Luke Cornish (E.L.K) is renowned for his hyper realistic stencil works, each with a power and intensity that is almost visceral. In these works – a series of decorated riot shields – the artist explores protest, of all forms, and the rise of discontent the world was grappling with before the inertia of the current pandemic.
The individual works serve, not only as a reflection on, but a reflection of the fight for justice across all walks of life. From the Black Lives Matter protests, to climate action, women marching the world over, the fight against extremist ideology, corrupt government, fascist control, populism – the list is endless.
The artist explains, “I’ve been working on this series of art works on riot shields since the start of the year, inspired by work from my last exhibition Don’t Shoot The Messenger (held in February, 2021). The show featured stencils on weaponry and bank notes and three shields, so it was an easy continuation of that .”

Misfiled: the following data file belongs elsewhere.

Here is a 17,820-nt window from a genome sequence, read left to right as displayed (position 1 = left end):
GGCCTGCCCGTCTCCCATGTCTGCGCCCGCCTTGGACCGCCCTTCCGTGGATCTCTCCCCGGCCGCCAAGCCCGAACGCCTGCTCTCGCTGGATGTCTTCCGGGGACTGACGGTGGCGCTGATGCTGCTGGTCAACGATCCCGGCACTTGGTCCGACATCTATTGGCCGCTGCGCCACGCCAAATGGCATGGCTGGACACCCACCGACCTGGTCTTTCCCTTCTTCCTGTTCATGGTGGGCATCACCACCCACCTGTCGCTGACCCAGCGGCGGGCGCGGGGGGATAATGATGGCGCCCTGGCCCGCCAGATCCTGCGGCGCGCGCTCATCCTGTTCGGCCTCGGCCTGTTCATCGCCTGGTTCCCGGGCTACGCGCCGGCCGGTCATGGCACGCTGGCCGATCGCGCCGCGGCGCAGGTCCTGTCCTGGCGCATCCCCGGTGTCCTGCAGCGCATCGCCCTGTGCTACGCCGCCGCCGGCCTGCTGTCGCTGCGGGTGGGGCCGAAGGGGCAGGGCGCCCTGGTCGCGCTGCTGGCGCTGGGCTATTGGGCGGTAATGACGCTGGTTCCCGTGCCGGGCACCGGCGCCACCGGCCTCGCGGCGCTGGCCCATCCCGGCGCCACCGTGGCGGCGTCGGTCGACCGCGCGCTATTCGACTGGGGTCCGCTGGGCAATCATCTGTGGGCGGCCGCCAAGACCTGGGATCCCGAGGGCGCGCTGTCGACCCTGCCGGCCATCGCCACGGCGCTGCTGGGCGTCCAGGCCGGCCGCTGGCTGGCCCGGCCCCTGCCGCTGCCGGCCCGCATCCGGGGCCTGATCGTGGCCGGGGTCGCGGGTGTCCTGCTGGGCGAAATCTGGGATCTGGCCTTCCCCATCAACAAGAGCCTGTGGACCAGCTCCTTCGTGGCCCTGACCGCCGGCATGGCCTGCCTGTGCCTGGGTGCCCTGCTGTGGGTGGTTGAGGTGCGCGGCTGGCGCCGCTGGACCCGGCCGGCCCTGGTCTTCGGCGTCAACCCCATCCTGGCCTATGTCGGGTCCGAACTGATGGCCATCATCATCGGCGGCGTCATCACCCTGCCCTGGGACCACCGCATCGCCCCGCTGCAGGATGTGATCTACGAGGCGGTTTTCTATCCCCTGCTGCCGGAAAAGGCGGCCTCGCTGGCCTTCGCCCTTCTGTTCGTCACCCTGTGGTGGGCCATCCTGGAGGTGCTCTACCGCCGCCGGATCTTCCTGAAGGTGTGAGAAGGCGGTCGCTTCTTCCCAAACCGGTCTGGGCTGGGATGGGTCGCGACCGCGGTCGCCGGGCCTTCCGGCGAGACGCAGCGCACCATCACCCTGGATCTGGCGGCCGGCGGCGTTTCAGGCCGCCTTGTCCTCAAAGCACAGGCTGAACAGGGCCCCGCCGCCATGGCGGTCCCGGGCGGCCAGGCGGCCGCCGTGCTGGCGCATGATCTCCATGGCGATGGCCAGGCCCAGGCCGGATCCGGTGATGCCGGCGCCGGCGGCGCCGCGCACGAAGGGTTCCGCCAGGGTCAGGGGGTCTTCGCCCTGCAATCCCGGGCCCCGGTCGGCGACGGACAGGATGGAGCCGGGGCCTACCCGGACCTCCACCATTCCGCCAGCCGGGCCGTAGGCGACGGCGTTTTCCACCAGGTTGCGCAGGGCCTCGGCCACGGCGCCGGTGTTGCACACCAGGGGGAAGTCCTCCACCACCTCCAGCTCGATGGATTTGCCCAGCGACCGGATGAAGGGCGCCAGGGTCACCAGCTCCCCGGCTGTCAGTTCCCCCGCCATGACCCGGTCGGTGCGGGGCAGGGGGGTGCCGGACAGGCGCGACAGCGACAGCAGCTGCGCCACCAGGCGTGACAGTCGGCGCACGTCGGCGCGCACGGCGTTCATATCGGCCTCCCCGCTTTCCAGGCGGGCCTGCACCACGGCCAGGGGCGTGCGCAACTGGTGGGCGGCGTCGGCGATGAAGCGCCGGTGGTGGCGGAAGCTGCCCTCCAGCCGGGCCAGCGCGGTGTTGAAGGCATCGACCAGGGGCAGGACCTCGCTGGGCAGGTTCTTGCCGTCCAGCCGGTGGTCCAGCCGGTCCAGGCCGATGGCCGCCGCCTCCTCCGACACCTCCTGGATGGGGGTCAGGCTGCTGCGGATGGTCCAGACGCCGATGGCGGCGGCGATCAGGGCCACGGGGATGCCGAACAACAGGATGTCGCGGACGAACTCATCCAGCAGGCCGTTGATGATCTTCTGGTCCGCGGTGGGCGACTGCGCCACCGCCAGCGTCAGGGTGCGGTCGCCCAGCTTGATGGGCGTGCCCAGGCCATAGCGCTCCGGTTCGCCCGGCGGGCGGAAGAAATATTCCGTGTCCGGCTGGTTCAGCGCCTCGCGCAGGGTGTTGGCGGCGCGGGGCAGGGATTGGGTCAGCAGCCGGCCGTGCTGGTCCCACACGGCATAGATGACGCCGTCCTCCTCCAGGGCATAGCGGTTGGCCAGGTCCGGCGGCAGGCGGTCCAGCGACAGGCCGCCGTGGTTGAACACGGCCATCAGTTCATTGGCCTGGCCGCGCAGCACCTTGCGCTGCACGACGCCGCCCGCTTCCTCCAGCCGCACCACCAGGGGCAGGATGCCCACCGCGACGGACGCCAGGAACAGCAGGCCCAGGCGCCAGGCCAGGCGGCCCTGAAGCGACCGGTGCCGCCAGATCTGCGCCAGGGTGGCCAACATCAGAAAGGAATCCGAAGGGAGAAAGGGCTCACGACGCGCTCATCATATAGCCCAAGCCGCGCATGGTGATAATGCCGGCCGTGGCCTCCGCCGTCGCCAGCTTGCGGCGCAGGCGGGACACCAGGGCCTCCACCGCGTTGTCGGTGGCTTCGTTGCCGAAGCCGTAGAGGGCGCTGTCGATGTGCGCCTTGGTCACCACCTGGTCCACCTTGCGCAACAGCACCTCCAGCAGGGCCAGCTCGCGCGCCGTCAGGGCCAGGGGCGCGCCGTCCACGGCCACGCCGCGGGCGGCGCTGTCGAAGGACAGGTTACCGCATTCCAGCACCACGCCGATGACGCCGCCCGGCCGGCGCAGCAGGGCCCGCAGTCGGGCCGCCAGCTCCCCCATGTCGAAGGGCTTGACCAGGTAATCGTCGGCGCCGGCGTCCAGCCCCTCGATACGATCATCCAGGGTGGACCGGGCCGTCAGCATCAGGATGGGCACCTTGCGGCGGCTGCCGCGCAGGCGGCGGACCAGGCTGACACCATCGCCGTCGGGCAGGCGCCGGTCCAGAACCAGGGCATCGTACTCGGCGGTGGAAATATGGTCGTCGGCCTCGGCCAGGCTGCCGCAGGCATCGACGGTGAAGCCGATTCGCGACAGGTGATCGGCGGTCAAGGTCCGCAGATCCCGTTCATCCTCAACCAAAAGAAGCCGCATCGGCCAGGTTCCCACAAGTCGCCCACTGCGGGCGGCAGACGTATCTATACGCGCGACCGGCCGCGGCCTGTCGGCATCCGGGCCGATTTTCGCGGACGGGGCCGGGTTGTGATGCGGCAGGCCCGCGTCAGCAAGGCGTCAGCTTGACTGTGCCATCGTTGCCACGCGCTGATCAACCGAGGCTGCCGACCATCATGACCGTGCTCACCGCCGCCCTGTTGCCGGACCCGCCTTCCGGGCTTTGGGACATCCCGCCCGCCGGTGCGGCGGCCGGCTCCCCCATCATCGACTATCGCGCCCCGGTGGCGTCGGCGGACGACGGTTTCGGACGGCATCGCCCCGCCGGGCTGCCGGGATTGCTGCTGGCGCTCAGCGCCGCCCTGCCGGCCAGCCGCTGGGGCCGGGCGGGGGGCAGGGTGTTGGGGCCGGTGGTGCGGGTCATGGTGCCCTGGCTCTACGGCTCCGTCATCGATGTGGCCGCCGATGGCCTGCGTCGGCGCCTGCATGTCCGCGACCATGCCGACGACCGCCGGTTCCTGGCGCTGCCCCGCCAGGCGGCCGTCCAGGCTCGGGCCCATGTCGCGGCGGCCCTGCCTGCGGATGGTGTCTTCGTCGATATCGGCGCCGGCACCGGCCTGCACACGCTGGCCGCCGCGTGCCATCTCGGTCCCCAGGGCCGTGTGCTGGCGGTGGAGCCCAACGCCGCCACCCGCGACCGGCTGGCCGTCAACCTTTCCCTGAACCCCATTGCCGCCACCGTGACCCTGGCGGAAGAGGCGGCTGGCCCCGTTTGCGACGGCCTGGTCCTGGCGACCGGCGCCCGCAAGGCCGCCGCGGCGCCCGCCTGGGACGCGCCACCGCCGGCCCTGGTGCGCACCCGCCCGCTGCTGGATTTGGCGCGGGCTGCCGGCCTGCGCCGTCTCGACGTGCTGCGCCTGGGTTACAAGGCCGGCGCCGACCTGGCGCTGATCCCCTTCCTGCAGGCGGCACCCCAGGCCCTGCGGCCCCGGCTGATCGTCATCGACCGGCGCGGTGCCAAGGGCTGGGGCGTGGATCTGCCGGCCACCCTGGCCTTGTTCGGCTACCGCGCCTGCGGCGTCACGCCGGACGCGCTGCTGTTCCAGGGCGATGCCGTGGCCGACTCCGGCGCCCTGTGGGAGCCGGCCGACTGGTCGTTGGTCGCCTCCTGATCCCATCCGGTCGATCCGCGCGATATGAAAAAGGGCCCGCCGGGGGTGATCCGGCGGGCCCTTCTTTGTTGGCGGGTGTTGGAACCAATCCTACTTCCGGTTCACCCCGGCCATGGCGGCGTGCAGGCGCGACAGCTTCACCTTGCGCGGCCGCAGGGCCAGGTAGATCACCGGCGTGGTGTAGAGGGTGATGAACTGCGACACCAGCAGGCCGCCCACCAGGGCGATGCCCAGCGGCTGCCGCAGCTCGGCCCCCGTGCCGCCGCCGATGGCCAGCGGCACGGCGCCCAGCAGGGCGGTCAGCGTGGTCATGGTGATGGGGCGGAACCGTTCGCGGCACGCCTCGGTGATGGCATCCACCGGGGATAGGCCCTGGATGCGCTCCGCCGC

Described by Wikipedia as:
A lightweight protection device, typically deployed by police and some military organizations, riot shields are typically long enough to cover an average-sized person from the top of the head to the knees. They are generally intended to be used in riot control to protect the user from melee attacks with blunt or edged weapons and also thrown projectiles, or non-lethal weapons such as rubber bullets and water cannons. They can also be used as short-ranged melee weapons to push back the opposing force. Riot shields are used in almost every country with a standardized police force and are produced by many companies.
While riot shields are shown to be effective in protecting the bearers and preventing protesters from breaking through police lines, their use may actually encourage people to throw objects.
To many, they are a symbol of authoritarian control and aggressive police/ military action to suppress demonstration. To Cornish, they are a platform, a powerful canvas from which to ensure we see the horror the world is facing.